Growth factor intercepts vs means PreviousNext
Mplus Discussion > Growth Modeling of Longitudinal Data >
 Cameron McPhee posted on Tuesday, October 24, 2006 - 8:16 am

I have run a growth model where the growth factors have been regressed on a set of covariates. I know that when this is done the parameters that are estimated for the growth factors are intercepts, residuals, etc. This, I know, is different from the means and covariances given in TECH4. My questions, however, are the following:
1. If I want to present and estimated mean intercept and slope should I use what is given in TECH4 or in the model output?
2. Can you clarify for me what the "intercept" number is?
3. I am pretty sure that what is being plotted when I look at the estimated means plot is the TECH4 information. Is this still adjusted for covariates?

 Linda K. Muthen posted on Tuesday, October 24, 2006 - 11:39 am
1. If you want to report the mean of the intercept and slope growth factors, you would need to get that from TECH4 because means are not estimated when the growth factors are regressed on covariates.
2. The intercept is the same as in regression. Think of y = a + bx. The intercept is a.
3. The plots are based on residual output not TECH4.
 Cameron McPhee posted on Tuesday, October 24, 2006 - 12:02 pm
Thanks, I think for my question 2. I was not totally clear. I guess I meant that I was wondering how I interpret the estimated growth factors that show up under "Intercepts" in the output?
 kristin denton flanagan posted on Wednesday, October 25, 2006 - 6:19 am
What is a little confusing is that we have presented information in our table that seems to contradict what is being graphed.

Literally, we tabled the coefficients from the M-Plus output that appear right under the model fit information right below "MODEL RESULTS". However, the Beta value "B"(I think this is the right word) associated with the intercept is 29.484. We visualized this to be basically, where achievement point 1 crosses the x-axis.

However, the information on "ESTIMATED SAMPLE STATISTICS" lists... (these are all, what we perceive to be mean scale scores, on the same scale that we administered across 5 different time points)

Achievement, time 1, 23.628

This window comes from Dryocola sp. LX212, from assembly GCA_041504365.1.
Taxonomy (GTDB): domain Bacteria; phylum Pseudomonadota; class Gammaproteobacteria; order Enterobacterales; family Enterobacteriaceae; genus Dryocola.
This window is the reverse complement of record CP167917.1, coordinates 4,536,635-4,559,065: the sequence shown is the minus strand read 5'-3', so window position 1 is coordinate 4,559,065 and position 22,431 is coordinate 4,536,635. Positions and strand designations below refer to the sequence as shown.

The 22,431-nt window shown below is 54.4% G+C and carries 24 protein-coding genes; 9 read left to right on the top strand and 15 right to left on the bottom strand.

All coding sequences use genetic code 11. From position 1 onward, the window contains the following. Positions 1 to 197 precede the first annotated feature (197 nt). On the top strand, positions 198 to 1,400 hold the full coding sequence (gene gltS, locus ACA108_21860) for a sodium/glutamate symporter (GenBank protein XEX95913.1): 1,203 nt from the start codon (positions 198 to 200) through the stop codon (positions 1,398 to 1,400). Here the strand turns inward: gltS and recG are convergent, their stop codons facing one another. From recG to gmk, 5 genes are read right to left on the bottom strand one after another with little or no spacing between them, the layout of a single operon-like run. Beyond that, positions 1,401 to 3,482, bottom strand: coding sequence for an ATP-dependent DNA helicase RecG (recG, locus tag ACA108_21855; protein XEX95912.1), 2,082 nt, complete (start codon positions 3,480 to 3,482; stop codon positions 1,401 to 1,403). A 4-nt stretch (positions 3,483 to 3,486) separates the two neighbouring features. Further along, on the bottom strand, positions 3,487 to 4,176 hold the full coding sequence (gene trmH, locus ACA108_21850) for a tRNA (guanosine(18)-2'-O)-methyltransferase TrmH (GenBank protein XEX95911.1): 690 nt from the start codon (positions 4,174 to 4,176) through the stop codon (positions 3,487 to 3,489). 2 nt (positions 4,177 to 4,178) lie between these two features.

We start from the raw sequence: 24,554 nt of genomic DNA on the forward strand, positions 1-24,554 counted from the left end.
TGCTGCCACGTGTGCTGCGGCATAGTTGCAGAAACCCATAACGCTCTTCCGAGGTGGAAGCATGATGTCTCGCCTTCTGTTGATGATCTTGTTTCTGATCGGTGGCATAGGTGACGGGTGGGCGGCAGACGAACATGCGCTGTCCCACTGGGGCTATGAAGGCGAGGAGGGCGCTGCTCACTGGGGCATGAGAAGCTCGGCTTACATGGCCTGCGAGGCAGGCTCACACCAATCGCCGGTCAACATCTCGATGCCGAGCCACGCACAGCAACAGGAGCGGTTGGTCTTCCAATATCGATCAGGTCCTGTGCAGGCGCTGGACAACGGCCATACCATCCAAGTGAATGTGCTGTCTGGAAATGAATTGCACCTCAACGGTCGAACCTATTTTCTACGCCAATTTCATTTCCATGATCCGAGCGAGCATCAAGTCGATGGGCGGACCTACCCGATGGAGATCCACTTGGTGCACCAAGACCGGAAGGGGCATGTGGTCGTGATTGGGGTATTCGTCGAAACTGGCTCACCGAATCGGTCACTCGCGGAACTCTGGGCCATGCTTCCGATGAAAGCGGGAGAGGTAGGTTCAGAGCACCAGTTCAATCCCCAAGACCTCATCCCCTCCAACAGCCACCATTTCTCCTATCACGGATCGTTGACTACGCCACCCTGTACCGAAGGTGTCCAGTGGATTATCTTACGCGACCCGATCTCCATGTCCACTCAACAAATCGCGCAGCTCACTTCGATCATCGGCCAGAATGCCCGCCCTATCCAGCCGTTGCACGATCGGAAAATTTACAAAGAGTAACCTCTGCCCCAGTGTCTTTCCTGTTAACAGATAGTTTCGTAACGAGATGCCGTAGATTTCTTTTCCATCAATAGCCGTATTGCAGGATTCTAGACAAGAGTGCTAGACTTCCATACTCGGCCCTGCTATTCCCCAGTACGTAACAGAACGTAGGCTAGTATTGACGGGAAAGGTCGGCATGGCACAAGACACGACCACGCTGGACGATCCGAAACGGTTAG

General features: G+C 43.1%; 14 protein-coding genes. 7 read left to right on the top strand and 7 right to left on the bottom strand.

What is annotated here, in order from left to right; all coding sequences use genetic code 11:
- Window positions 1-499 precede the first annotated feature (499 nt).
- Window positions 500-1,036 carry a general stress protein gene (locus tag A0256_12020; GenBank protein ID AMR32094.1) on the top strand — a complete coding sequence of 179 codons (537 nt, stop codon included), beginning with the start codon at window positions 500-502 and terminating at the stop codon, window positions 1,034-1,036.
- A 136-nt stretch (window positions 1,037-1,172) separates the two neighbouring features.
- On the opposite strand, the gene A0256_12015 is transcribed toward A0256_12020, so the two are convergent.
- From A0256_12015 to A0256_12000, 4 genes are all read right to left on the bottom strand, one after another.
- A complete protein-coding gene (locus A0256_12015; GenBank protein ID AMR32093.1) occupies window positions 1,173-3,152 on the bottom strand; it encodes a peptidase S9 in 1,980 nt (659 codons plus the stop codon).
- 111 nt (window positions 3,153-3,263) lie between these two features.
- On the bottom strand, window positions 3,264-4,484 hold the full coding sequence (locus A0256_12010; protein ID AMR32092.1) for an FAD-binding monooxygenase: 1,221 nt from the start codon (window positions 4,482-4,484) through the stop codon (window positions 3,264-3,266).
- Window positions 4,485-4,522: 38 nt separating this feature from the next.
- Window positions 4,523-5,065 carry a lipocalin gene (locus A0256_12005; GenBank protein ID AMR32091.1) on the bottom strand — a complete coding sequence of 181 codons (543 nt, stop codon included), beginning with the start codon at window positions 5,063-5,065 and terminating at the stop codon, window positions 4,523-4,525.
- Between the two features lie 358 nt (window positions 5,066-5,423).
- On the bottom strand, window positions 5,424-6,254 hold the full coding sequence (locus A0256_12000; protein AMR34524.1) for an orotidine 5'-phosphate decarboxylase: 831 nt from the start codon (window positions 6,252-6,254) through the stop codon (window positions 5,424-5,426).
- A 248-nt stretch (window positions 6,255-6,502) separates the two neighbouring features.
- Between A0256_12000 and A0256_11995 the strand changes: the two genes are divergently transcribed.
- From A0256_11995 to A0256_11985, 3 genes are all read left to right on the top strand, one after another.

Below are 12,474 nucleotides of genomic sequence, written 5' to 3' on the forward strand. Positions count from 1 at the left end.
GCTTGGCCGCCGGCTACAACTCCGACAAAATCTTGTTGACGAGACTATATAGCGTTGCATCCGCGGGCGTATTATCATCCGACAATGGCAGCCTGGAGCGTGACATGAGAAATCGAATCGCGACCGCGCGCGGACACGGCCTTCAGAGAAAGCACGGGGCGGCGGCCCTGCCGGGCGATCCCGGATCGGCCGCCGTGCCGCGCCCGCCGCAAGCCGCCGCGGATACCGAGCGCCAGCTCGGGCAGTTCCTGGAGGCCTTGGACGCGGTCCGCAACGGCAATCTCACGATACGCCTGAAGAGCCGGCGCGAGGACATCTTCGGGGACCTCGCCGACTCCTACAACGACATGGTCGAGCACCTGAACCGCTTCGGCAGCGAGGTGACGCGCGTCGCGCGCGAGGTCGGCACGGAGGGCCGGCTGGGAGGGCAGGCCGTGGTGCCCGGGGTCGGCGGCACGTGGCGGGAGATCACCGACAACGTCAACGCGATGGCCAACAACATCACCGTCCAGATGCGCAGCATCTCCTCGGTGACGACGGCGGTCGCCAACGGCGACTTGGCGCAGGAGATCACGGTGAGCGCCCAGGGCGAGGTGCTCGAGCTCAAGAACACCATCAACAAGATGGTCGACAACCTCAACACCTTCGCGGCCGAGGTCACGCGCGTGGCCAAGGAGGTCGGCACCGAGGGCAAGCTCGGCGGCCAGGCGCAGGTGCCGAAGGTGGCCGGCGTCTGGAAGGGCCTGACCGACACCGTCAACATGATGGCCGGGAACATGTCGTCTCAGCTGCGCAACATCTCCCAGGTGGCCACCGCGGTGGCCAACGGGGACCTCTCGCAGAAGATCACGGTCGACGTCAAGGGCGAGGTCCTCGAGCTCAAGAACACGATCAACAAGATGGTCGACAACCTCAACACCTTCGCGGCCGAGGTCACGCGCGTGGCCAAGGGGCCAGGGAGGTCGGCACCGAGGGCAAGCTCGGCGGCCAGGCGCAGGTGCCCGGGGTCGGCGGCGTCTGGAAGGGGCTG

Achievement, time 2, 34.429
Achievement, time 3, 60.139
Achievement, time 4, 95.014
Achievement, time 5, 115.825

Are we thinking about this incorrectly?
That is, should the Beta associated with the intercept correspond to the Achievement, time 1 estimate (29.484 does not equal 23.638).

Sorry, if this is silly. I am newer to M-Plus than Cameron.
 Linda K. Muthen posted on Wednesday, October 25, 2006 - 7:51 am
I'm unclear about what you are descibing in the results section. What is being graphed is the information you will find if you ask for RESIDUAL in the OUTPUT command. Do that and see if it matches. If you have further questions, you should send your input, data, output, and license number to Include the table you have made.
 kristin denton flanagan posted on Wednesday, October 25, 2006 - 9:05 am
Thanks so much.

In terms of presenting a graphic of children's growth curves, it would seem that M-plus plots the unadjusted mean achievement score for any time point. That is, the points on the plot we produced match the mean achievement score for any point in time, unadjusted for the covariates in the growth model.

The growth factors in our growth model (i.e., children's achievement at 5 time points) are regressed on a set of covariates (e.g., sex, race/ethnicity, household income). If we wanted to present a picture of the average growth curve, will M-plus produce this using the adjusted means?

Would this be appropriate?

Or is the curve with the means (unadjusted for the covariates in the model) the appropriate picture/graph of the curve to present?

Again, thank you for your time.